Lisa: That might be different from Amos’. So I think that would be really great actually to have a compilation of all the possibilities and all the things that people have tried and done in one book.
Carrie: Plus we tease each other a whole lot. So there’s a lot of fun with it.
Lisa: Perfect. Well, can you just tell me what the benefit to you has been of having this community of other mom writers who are also in the throes of raising a child with Autism, how that’s impacted your own journey, your own mental health, your own sense of belonging.
Carrie: Yeah, absolutely. I mean, I think at the end of the day we just want to know that we’re not alone in the thick of it. When Jack was first diagnosed, it was almost 19 years ago. There was a very little online community at all, very little virtual connection. And I felt completely and utterly alone with this child and this Autism diagnosis. And so through the years, I’ve just forged connections that are incredibly meaningful to me, they’re reflections of the life that we’re living.
And I think that’s all we want is to know that there’s a village out there that is accepting and gentle and willing to see us for who we are.
Lisa: No, for sure, that’s great. Alright, well, again, thank you so much for taking the time to speak with me. I cannot wait to have you back on. There are so many other topics to talk about, marriage. I would love to have the three of you all on the podcast because I think that would be hilarious.
Carrie: That would be hilarious.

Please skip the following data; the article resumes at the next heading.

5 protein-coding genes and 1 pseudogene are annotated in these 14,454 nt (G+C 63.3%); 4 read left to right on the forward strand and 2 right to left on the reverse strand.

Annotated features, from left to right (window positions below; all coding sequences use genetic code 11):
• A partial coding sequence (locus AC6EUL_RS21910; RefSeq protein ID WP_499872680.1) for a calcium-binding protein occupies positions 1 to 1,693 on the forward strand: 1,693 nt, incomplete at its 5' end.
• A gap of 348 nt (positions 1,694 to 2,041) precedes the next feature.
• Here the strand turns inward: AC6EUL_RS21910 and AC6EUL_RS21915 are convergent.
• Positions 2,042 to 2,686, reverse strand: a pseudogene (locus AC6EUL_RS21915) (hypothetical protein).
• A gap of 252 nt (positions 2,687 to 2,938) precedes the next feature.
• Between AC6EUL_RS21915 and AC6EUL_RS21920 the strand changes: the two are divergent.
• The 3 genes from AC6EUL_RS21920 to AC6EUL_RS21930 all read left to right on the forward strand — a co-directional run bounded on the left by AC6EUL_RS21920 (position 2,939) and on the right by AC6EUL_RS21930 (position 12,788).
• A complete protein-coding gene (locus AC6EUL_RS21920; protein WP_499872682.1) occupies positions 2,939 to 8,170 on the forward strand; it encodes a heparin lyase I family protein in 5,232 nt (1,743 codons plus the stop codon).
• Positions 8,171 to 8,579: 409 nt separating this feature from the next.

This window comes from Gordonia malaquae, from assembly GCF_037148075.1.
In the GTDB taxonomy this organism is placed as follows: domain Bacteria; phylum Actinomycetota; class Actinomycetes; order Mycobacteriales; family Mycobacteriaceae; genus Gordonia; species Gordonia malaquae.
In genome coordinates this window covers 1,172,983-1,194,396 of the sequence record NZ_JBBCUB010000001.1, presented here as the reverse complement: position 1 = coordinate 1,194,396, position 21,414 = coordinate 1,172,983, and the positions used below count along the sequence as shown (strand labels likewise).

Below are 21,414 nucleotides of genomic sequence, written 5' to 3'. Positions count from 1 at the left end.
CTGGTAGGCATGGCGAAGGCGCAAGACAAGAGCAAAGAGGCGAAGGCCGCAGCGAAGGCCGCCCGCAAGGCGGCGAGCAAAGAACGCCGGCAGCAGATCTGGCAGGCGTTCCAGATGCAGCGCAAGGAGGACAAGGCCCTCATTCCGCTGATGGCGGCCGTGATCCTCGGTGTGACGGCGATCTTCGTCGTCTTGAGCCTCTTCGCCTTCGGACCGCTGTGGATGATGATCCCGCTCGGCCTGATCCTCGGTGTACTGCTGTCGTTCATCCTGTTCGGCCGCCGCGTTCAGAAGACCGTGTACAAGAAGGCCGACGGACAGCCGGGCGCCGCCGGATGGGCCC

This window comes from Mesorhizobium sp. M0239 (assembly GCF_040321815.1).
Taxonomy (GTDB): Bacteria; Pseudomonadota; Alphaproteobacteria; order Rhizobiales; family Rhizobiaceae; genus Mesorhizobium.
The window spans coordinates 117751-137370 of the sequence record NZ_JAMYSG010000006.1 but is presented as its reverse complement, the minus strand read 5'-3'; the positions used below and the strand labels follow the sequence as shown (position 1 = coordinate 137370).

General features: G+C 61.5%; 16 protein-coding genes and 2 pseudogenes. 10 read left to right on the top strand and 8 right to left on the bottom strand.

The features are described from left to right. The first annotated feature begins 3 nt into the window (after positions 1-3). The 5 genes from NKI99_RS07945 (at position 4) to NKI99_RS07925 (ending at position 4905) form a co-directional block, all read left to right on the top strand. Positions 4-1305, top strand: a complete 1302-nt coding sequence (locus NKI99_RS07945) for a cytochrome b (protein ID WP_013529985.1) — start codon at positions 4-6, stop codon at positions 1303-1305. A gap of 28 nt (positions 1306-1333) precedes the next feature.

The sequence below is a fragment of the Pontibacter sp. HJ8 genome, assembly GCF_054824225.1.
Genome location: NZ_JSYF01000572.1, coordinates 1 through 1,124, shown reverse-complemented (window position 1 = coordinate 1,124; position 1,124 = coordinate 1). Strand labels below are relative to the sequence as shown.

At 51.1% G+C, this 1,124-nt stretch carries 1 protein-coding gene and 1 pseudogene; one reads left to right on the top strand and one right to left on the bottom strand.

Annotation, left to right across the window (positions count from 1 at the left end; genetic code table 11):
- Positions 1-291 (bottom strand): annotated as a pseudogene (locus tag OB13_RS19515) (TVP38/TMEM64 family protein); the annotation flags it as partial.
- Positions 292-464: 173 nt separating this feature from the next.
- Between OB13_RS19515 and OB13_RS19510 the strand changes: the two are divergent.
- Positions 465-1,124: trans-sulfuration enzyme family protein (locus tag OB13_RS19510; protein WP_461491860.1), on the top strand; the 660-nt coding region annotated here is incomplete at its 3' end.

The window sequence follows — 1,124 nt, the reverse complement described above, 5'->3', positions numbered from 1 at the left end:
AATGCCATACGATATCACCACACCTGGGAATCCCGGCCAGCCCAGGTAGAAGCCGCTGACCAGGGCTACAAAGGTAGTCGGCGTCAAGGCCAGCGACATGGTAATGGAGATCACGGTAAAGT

Lisa: Yeah. To talk about the book as it progresses. But for right now, for everyone who is interested in learning more about Carrie, you can follow her on Facebook under Carrie Cariello. We’re also leaving links in the show notes to her books. Her first book is What Color is Monday? The second book is I Love Someone with Autism. and the third book is the book that we have been talking about the most, and that is Half My Sky.
All of these are great reads and wherever you are in your Autism journey, you will find your place in one of these books. So with that again, Carrie, thank you so much and I can’t wait to have you back.
Carrie: Thank you. This has been so much fun.
Thanks for listening to The Autism Mom Coach. If you are ready to apply the principles you are learning in these episodes to your life, it is time to schedule a consultation call with me. Podcasts are great but the ahas are fleeting. Real change comes from application and implementation and this is exactly what we do in my one-on-one coaching program. To schedule your consultation, go to my website, theAutismmomcoach.com, Work With Me and take the first step to taking better care of yourself so that you can show up as the parent you want to be for your child with Autism.